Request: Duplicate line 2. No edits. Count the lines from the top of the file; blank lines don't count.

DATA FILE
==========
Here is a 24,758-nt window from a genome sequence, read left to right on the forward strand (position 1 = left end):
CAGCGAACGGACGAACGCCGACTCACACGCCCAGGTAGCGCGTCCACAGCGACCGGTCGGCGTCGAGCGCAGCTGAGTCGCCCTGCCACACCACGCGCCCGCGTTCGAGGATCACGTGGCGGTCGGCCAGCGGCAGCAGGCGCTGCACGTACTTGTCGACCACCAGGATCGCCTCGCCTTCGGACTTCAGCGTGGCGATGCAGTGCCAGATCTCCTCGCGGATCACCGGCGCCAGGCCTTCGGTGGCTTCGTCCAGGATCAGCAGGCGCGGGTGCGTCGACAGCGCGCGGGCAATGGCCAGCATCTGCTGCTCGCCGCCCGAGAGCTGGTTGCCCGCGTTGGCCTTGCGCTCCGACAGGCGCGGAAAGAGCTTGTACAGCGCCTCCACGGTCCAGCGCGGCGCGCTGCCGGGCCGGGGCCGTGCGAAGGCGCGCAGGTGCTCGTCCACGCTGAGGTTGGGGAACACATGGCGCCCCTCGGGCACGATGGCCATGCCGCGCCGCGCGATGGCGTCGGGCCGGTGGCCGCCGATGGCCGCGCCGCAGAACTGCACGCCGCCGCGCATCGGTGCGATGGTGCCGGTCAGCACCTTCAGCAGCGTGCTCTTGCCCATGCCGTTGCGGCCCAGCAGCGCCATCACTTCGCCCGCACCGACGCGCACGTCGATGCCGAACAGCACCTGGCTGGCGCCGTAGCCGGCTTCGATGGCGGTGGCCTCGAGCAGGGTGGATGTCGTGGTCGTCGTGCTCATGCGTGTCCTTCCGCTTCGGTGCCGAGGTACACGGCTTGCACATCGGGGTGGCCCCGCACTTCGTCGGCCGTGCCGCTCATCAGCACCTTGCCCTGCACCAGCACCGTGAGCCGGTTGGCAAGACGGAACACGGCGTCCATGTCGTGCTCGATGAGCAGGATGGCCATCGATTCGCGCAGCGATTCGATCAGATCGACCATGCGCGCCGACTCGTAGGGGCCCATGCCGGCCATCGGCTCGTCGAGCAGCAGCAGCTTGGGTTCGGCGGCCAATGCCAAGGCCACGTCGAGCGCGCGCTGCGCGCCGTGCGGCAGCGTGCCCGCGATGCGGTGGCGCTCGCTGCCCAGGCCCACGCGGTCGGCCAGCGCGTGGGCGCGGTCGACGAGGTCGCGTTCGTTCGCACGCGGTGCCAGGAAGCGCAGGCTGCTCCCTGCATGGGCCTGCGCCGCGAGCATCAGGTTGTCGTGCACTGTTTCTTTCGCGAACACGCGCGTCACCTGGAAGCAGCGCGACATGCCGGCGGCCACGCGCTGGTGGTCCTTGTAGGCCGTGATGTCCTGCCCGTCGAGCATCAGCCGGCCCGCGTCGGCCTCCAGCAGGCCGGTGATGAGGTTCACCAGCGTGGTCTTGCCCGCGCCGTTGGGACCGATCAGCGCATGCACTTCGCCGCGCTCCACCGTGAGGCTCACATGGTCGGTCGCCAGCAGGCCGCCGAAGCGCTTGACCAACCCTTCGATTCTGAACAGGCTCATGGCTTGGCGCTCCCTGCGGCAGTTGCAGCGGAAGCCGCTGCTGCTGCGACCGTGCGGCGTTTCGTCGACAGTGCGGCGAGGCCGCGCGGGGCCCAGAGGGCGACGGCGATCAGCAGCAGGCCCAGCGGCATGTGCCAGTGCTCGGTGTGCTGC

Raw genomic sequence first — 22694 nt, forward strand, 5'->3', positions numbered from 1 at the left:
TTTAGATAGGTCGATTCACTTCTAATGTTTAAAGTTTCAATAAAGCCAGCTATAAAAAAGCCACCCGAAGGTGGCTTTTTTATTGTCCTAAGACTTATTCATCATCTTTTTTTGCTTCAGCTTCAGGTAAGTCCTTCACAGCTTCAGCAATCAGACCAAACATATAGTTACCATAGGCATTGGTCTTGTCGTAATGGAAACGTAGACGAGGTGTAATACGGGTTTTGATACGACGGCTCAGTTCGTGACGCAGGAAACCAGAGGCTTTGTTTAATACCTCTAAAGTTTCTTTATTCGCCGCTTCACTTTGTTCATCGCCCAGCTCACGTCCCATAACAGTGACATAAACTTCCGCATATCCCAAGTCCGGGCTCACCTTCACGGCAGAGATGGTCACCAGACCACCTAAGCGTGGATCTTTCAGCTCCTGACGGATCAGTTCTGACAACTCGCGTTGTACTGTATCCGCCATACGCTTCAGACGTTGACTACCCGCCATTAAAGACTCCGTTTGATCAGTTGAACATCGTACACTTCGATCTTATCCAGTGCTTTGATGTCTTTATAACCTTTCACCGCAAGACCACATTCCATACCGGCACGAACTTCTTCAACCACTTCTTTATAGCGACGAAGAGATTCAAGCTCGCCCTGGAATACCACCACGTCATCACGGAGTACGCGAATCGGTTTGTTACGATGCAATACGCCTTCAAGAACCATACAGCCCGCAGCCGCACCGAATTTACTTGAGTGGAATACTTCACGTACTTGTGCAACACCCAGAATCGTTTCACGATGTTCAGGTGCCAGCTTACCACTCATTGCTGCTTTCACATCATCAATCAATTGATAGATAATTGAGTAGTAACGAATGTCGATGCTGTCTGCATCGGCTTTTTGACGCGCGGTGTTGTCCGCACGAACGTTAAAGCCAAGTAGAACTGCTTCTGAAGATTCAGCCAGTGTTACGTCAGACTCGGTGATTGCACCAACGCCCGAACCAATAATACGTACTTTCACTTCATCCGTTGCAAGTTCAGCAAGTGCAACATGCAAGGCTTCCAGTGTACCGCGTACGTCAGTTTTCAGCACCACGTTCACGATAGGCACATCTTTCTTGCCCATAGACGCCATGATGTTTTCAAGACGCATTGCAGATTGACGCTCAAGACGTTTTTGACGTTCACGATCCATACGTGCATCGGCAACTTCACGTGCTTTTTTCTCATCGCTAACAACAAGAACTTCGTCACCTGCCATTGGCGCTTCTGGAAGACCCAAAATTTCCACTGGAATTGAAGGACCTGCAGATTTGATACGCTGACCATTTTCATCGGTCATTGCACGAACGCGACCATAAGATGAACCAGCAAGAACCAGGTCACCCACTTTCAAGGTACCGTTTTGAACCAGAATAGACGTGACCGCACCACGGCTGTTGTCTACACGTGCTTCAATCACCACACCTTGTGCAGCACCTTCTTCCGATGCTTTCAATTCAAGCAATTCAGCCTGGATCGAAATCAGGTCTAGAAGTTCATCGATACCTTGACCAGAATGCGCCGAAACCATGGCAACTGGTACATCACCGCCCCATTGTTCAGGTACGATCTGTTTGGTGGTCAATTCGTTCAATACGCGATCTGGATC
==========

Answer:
CAGCGAACGGACGAACGCCGACTCACACGCCCAGGTAGCGCGTCCACAGCGACCGGTCGGCGTCGAGCGCAGCTGAGTCGCCCTGCCACACCACGCGCCCGCGTTCGAGGATCACGTGGCGGTCGGCCAGCGGCAGCAGGCGCTGCACGTACTTGTCGACCACCAGGATCGCCTCGCCTTCGGACTTCAGCGTGGCGATGCAGTGCCAGATCTCCTCGCGGATCACCGGCGCCAGGCCTTCGGTGGCTTCGTCCAGGATCAGCAGGCGCGGGTGCGTCGACAGCGCGCGGGCAATGGCCAGCATCTGCTGCTCGCCGCCCGAGAGCTGGTTGCCCGCGTTGGCCTTGCGCTCCGACAGGCGCGGAAAGAGCTTGTACAGCGCCTCCACGGTCCAGCGCGGCGCGCTGCCGGGCCGGGGCCGTGCGAAGGCGCGCAGGTGCTCGTCCACGCTGAGGTTGGGGAACACATGGCGCCCCTCGGGCACGATGGCCATGCCGCGCCGCGCGATGGCGTCGGGCCGGTGGCCGCCGATGGCCGCGCCGCAGAACTGCACGCCGCCGCGCATCGGTGCGATGGTGCCGGTCAGCACCTTCAGCAGCGTGCTCTTGCCCATGCCGTTGCGGCCCAGCAGCGCCATCACTTCGCCCGCACCGACGCGCACGTCGATGCCGAACAGCACCTGGCTGGCGCCGTAGCCGGCTTCGATGGCGGTGGCCTCGAGCAGGGTGGATGTCGTGGTCGTCGTGCTCATGCGTGTCCTTCCGCTTCGGTGCCGAGGTACACGGCTTGCACATCGGGGTGGCCCCGCACTTCGTCGGCCGTGCCGCTCATCAGCACCTTGCCCTGCACCAGCACCGTGAGCCGGTTGGCAAGACGGAACACGGCGTCCATGTCGTGCTCGATGAGCAGGATGGCCATCGATTCGCGCAGCGATTCGATCAGATCGACCATGCGCGCCGACTCGTAGGGGCCCATGCCGGCCATCGGCTCGTCGAGCAGCAGCAGCTTGGGTTCGGCGGCCAATGCCAAGGCCACGTCGAGCGCGCGCTGCGCGCCGTGCGGCAGCGTGCCCGCGATGCGGTGGCGCTCGCTGCCCAGGCCCACGCGGTCGGCCAGCGCGTGGGCGCGGTCGACGAGGTCGCGTTCGTTCGCACGCGGTGCCAGGAAGCGCAGGCTGCTCCCTGCATGGGCCTGCGCCGCGAGCATCAGGTTGTCGTGCACTGTTTCTTTCGCGAACACGCGCGTCACCTGGAAGCAGCGCGACATGCCGGCGGCCACGCGCTGGTGGTCCTTGTAGGCCGTGATGTCCTGCCCGTCGAGCATCAGCCGGCCCGCGTCGGCCTCCAGCAGGCCGGTGATGAGGTTCACCAGCGTGGTCTTGCCCGCGCCGTTGGGACCGATCAGCGCATGCACTTCGCCGCGCTCCACCGTGAGGCTCACATGGTCGGTCGCCAGCAGGCCGCCGAAGCGCTTGACCAACCCTTCGATTCTGAACAGGCTCATGGCTTGGCGCTCCCTGCGGCAGTTGCAGCGGAAGCCGCTGCTGCTGCGACCGTGCGGCGTTTCGTCGACAGTGCGGCGAGGCCGCGCGGGGCCCAGAGGGCGACGGCGATCAGCAGCAGGCCCAGCGGCATGTGCCAGTGCTCGGTGTGCTGC